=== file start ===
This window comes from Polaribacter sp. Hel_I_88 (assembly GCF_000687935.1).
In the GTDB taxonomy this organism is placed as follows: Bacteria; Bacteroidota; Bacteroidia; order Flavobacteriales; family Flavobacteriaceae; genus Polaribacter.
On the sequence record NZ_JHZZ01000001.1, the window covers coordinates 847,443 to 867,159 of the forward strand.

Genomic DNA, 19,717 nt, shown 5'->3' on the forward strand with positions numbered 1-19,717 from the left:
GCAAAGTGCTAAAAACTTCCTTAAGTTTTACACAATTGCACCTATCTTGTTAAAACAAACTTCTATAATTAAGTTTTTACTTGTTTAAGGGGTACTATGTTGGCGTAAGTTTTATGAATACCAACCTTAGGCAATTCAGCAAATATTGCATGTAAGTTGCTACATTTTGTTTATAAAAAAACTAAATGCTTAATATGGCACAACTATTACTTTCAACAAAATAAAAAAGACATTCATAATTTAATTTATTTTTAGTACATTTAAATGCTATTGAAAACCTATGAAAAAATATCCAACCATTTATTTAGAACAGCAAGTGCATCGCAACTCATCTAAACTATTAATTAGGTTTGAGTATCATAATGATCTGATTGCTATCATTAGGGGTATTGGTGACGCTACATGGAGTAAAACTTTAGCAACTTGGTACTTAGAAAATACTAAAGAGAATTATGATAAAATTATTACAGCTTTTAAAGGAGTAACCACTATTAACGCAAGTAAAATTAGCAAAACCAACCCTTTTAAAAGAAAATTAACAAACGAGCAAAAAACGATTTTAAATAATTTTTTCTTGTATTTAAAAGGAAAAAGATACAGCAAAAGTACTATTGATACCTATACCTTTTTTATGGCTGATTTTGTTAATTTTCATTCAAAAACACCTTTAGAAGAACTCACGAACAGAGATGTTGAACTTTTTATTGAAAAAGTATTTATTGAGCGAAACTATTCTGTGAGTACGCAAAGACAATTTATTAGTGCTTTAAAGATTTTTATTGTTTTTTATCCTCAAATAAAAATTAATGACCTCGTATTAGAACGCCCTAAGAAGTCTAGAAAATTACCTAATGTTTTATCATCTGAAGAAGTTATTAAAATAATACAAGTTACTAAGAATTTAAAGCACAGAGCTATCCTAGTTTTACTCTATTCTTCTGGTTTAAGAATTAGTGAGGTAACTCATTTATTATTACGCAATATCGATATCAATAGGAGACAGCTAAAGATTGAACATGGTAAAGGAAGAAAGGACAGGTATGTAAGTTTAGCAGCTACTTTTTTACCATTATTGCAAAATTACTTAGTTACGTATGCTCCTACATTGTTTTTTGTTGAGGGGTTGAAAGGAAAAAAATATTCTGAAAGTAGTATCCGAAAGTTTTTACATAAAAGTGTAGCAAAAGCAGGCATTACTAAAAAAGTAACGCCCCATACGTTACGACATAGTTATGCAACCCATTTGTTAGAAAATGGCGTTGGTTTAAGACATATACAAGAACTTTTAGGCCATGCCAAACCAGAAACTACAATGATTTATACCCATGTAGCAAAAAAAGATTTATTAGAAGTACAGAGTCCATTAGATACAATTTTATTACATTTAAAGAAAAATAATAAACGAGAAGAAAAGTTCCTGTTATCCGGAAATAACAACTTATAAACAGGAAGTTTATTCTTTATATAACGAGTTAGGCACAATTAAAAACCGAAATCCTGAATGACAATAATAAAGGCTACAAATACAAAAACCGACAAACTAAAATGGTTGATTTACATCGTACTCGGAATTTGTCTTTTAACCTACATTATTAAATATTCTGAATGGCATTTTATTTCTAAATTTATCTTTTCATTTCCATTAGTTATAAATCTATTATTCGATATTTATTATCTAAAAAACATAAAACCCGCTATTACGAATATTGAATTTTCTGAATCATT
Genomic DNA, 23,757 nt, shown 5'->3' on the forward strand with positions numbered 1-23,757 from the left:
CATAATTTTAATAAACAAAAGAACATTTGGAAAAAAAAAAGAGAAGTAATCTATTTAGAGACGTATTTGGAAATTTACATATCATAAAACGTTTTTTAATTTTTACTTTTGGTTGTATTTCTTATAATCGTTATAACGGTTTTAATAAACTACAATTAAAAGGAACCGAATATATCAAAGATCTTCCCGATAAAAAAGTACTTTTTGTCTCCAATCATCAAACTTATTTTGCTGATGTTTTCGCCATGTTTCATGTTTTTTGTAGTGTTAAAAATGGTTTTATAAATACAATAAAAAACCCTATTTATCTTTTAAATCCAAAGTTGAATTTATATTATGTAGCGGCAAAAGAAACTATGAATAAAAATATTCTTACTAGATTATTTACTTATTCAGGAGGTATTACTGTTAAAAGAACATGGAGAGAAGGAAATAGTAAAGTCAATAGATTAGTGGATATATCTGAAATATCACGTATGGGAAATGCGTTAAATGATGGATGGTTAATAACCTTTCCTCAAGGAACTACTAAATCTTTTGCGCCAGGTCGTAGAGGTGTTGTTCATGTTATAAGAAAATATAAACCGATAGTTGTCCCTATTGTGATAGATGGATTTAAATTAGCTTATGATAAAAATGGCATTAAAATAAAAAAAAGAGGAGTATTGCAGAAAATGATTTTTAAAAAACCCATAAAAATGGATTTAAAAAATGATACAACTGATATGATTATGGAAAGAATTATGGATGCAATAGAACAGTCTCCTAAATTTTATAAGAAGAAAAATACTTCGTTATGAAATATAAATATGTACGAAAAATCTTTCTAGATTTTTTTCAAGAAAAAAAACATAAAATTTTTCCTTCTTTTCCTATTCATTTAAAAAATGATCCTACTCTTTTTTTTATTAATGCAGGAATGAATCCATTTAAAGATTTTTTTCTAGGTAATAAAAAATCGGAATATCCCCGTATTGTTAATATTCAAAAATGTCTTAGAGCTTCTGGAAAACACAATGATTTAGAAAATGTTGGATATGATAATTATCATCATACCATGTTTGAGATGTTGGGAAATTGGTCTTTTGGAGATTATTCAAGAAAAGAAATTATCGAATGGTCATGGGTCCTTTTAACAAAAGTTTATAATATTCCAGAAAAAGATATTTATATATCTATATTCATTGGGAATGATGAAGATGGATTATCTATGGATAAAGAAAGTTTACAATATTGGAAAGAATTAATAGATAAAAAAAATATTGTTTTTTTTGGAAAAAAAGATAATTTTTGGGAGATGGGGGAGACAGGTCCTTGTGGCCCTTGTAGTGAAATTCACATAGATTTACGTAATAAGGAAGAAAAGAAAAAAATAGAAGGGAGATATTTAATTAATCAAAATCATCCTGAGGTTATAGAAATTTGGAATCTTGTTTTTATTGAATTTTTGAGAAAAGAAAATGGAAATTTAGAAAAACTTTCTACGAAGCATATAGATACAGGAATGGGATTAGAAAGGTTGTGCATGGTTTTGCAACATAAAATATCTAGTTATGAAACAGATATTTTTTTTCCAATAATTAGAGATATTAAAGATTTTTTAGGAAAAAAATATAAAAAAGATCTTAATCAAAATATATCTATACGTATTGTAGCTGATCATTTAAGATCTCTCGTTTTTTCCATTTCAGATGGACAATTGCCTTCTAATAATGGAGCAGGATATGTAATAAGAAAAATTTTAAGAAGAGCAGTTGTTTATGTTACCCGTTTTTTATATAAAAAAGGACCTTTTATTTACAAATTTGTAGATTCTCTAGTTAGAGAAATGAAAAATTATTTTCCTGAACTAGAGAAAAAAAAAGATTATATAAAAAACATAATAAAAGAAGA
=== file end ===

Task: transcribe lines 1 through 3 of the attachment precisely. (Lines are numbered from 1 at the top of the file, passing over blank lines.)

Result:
This window comes from Polaribacter sp. Hel_I_88 (assembly GCF_000687935.1).
In the GTDB taxonomy this organism is placed as follows: Bacteria; Bacteroidota; Bacteroidia; order Flavobacteriales; family Flavobacteriaceae; genus Polaribacter.
On the sequence record NZ_JHZZ01000001.1, the window covers coordinates 847,443 to 867,159 of the forward strand.